Late season corn diseases such as stalk rots, ear rots and foliar diseases such as Goss's Wilt may be the next problems impacting this year's corn crop. So, corn farmers will be wise to scout their fields for early signs of these problems. Pioneer research scientist Scott Heuchelin says the warm, humid weather has primed the pump for fungal diseases in the later part of this growing season.
When the crop reaches physical maturity, it stops actively growing and uses its energy reserves to fill the ear. During this time, root and crown infections, established earlier in the year during saturated soil conditions, can take off and aggressively infect the plant's crown and stalk tissues. Heuchelin recommends that if top dieback is evident, test the stalk integrity by pinching the base of the stalk or pushing the plant to the side to assess lodging potential. Fields with significant lodging potential should be harvested first to preserve yield potential.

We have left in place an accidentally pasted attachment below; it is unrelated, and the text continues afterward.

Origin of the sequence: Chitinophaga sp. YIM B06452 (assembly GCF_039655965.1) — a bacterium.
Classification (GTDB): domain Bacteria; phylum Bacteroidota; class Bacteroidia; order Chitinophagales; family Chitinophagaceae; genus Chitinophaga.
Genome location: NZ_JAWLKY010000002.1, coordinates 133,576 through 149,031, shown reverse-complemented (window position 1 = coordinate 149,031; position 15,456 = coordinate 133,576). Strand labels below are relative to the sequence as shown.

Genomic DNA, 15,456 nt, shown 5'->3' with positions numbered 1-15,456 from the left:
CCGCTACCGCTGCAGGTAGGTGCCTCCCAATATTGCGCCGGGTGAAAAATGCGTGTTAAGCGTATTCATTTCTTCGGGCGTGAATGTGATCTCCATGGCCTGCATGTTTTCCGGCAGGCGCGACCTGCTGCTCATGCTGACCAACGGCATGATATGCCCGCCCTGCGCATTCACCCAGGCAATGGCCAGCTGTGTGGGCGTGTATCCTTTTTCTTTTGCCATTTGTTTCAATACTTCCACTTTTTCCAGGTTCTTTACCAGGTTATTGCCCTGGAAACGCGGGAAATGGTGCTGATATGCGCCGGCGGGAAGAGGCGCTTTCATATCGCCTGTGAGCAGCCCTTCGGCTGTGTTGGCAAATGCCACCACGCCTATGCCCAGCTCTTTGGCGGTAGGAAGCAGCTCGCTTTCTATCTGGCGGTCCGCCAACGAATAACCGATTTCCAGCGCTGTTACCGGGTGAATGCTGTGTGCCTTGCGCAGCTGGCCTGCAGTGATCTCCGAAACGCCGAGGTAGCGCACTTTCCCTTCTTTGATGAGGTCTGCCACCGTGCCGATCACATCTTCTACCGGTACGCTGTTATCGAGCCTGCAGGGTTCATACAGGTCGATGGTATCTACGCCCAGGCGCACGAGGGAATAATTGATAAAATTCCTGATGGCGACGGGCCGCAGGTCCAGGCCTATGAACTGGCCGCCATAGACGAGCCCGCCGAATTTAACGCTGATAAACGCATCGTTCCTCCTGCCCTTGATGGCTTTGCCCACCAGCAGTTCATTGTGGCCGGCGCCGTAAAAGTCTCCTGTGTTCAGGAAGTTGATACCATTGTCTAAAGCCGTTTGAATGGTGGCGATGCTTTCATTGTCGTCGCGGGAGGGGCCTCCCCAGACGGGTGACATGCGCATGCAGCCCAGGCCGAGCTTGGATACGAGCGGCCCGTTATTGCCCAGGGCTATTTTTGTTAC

Bleaching out of the ear leaf or husk leaves could be a sign of ear rots. Agronomists and researchers often see ear rots show up in Indiana, Ohio, Illinois and Ontario. This season, additional regions that experienced significant precipitation and humidity may fall victim, too. Growers may want to harvest early and dry corn to 15% moisture or below to prevent further molding during storage.
Goss's Wilt is historically more localized in the Great Plains, but according to Heuchelin it's recently been reported in eastern Nebraska, the Dakotas, Manitoba, Minnesota, Iowa, Wisconsin, Illinois and Indiana. It typically occurs as the result of hail events and storms. The Goss's wilt bacterium can infect the leaves where they have been abraded. Fungicides will not help. Producers must manage the debris, which is the source of the inoculum, and work in rotation and tillage along with resistant genetics.